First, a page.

O’BRIEN: We still have lots of undecideds, Wolf. I’m going to come right up here to the top there. Give me your name and tell me why you’re more undecided than ever. We have only have about 15 seconds.
VALERIE GIBSON, UNDECIDED: I’m Valerie Gibson. I’m more undecided than ever because I came in slightly towards John McCain although I have great respect for Obama, and Sarah Palin for me, was not as substantial on the issues.
She could have helped John McCain a lot more than she did. His strengths are foreign policy and I don’t think she was as strong as she could have. Now, I’m really more undecided than ever.
O’BRIEN: Our undecided panel, some have made, a number actually, probably about a third have decided and will not be joining us again because they’ve now made their decision after the vice-presidential debate — Wolf.
BLITZER: We love hearing from so-called real people out there as well as our panel here at the CNN elections. Soledad thank them all for us for hanging in there and for giving us their honest opinions. We love monitoring those little squiggly lines as they were going forward during that 90-minute debate.
Soledad is out in Columbus, Ohio.
I want to walk over to Alex Wellen because he’s checking the web to see what’s going on; getting lots of reaction from all sorts of folk. Alex, give us a sense of what we’re seeing on the web.
WELLEN: There’s place we’ve been talking about a lot of different things — there’s a place called the forum where you can create a political badge. We’ve been getting so much reaction.
Let me get just this out of the way.
Here is one, for example.
“Self-proclaimed weasel;” a supporter of Obama, Iraq, economy, energy, those are the most important issues to this political junkie. He had said or she or presumably he, Sarah may not be sticking to the facts but she expresses herself in a way that the average voter loves.” That is an Obama supporter, interesting.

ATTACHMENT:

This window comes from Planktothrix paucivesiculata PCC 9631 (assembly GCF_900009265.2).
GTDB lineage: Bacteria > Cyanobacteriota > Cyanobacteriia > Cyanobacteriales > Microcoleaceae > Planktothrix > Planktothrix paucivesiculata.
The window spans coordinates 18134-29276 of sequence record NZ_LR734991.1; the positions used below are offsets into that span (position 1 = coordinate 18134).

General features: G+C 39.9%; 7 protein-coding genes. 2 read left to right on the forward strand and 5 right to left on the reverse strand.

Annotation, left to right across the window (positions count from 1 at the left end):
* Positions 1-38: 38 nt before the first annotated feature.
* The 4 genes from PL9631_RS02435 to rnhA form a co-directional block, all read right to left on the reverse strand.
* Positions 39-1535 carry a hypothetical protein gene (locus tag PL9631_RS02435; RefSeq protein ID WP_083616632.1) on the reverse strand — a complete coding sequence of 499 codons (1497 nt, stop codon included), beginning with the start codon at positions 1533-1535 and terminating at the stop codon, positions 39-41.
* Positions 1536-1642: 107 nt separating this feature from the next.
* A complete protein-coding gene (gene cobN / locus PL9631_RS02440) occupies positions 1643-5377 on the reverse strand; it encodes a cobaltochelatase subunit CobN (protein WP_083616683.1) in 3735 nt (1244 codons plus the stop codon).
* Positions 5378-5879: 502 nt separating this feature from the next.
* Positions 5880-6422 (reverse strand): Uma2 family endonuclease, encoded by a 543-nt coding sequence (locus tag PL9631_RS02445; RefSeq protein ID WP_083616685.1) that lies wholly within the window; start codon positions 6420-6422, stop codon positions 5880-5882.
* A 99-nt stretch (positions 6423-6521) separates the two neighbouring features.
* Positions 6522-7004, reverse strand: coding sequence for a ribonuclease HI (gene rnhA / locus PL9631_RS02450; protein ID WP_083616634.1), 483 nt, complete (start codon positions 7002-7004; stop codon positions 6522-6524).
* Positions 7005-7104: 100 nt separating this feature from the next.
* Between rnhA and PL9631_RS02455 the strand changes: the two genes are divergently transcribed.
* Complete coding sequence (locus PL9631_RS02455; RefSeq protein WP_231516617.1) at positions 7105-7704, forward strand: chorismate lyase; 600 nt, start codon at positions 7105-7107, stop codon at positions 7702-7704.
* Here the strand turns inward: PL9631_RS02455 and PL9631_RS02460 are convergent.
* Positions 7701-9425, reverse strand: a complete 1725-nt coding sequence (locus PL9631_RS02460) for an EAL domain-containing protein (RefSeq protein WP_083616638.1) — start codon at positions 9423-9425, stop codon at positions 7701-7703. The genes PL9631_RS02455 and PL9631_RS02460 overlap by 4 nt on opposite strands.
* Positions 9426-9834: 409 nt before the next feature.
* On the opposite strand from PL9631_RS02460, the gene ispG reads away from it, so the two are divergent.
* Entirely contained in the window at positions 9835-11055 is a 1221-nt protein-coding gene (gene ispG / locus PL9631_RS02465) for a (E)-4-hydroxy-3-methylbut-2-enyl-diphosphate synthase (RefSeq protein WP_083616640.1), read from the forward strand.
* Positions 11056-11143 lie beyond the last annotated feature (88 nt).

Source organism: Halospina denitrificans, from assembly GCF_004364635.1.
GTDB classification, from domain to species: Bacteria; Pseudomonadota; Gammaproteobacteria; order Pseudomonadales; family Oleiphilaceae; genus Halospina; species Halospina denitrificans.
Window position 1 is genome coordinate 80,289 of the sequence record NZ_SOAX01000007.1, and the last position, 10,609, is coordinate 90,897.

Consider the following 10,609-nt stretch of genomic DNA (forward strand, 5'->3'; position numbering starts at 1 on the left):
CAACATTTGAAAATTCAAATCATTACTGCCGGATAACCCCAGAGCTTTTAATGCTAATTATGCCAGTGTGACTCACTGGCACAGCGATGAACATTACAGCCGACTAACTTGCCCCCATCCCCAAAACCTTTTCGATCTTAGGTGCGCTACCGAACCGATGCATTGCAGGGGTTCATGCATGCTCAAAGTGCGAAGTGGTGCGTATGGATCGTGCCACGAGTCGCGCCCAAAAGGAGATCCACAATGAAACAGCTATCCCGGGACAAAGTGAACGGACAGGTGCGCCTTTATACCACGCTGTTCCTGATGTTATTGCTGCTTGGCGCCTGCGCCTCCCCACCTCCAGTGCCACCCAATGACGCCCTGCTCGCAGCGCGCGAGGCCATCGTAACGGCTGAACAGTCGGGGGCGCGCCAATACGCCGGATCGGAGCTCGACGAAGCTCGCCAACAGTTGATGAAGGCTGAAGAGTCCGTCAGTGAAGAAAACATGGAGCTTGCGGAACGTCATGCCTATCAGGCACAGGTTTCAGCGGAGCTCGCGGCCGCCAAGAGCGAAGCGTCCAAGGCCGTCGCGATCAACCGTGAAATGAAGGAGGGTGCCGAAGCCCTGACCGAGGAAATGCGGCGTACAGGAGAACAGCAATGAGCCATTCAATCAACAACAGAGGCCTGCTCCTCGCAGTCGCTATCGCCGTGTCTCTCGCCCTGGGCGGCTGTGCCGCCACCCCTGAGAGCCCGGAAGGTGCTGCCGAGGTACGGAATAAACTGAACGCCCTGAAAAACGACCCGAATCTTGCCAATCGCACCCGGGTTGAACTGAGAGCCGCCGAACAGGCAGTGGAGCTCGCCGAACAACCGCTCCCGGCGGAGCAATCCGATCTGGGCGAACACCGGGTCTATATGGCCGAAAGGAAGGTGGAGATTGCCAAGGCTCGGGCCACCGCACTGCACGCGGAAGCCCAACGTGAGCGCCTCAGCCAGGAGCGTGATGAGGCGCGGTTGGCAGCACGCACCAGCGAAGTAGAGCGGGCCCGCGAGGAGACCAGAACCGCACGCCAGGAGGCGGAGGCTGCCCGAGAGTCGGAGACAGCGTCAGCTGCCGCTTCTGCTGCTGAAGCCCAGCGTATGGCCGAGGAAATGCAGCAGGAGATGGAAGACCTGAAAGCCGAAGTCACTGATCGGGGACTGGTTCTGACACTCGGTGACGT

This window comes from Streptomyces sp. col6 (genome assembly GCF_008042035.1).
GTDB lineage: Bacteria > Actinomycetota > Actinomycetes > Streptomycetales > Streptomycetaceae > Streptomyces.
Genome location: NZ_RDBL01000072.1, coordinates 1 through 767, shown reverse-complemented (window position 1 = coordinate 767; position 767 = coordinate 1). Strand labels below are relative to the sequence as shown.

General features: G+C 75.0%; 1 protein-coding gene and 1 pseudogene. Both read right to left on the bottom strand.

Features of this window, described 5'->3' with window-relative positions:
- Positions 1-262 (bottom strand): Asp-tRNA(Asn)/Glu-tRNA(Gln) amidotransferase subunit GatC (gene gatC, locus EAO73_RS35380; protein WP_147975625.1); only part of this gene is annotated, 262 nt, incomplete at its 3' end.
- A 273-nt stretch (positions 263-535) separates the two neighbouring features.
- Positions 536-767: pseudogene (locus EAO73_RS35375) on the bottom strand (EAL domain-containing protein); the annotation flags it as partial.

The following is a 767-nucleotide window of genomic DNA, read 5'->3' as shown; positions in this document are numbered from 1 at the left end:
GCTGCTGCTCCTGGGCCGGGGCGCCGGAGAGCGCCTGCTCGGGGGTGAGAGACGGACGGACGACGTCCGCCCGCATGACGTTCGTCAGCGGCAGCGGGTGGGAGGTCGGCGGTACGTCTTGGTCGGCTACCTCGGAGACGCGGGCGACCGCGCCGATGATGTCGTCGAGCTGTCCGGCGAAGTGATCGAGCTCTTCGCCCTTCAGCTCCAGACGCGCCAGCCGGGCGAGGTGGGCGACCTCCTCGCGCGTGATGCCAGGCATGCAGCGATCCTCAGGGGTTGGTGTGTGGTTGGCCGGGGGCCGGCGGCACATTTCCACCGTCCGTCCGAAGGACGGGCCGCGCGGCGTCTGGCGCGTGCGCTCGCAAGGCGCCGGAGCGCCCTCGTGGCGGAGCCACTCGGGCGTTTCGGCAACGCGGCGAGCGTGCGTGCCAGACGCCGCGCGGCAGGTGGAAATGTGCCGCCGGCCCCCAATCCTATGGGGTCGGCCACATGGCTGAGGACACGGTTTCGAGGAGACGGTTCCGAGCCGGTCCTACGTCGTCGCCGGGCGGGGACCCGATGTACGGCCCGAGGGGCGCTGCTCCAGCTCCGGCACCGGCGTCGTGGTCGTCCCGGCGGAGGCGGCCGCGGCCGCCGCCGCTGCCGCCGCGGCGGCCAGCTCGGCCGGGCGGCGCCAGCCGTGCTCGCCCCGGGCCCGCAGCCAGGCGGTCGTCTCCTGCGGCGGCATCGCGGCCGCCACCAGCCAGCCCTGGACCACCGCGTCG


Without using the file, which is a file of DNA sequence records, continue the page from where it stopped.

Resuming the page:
Here we have someone who is a Republican, self-proclaimed, Cisco 17, economy again, number one issue for that person, Iraq, social issues. They do this themselves. We have no way of vetting them. But this is how they say they would have voted. And it’s a political junkie and they say, “It looks and appears someone has done their homework, Senator Joe Biden is giving important and pertinent facts with his responses.”
So we’re getting lots of reaction online, people creating their badges. You can do that of course at cnnpolitics.com.
BLITZER: Alex thanks very much; lots of useful information at CNNpolitics.com.
We’re going to continue our coverage. Get much more reaction. The campaigns weighing in. They obviously think they know who won this debate.
David W. Moore is a senior fellow with the Carsey Institute at the University of New Hampshire. He is a former Vice President of the Gallup Organization and was a senior editor with the Gallup Poll for thirteen years. His new book is The Opinion Makers: An Insider Exposes the Truth Behind the Polls (Beacon, 2008). Publishers’ Weekly refers to it as a “succinct and damning critique…Keen and witty throughout.”
Traditional qualitative focus groups (with discussion only and no collection of quantitative data) have the inherent drawback of groupthink, where more dominant or outspoken respondents can influence the opinions of others in the group. By using the Perception Analyzer to capture each respondent’s feedback prior to group discussion, we learn how each respondent individually thinks regardless of influence from others. Then, moving to a group discussion allows for us to dig deeper into why respondents reacted the way they did. It’s that combination of quantitative data collection with qualitative discussion that makes this a more well-rounded, accurate and informative means of research than focus group discussion alone.
That is what our literature is referring to in the caption under the focus group photo in your post. It’s not about ignoring the opinions of more dominant respondents – it’s about not having those opinions influence others before their individual opinions can be shared, thus giving everyone an "equal voice."
Whatever use researchers might have for the squiggly lines, followed up by in-depth discussions with the focus group members after the debate, methinks that the utility to voters of being distracted from the content of the debate, by watching the squiggly lines produced by an unknown, non-representative group of voters, is somewhere between …oh, say, 0 and -100.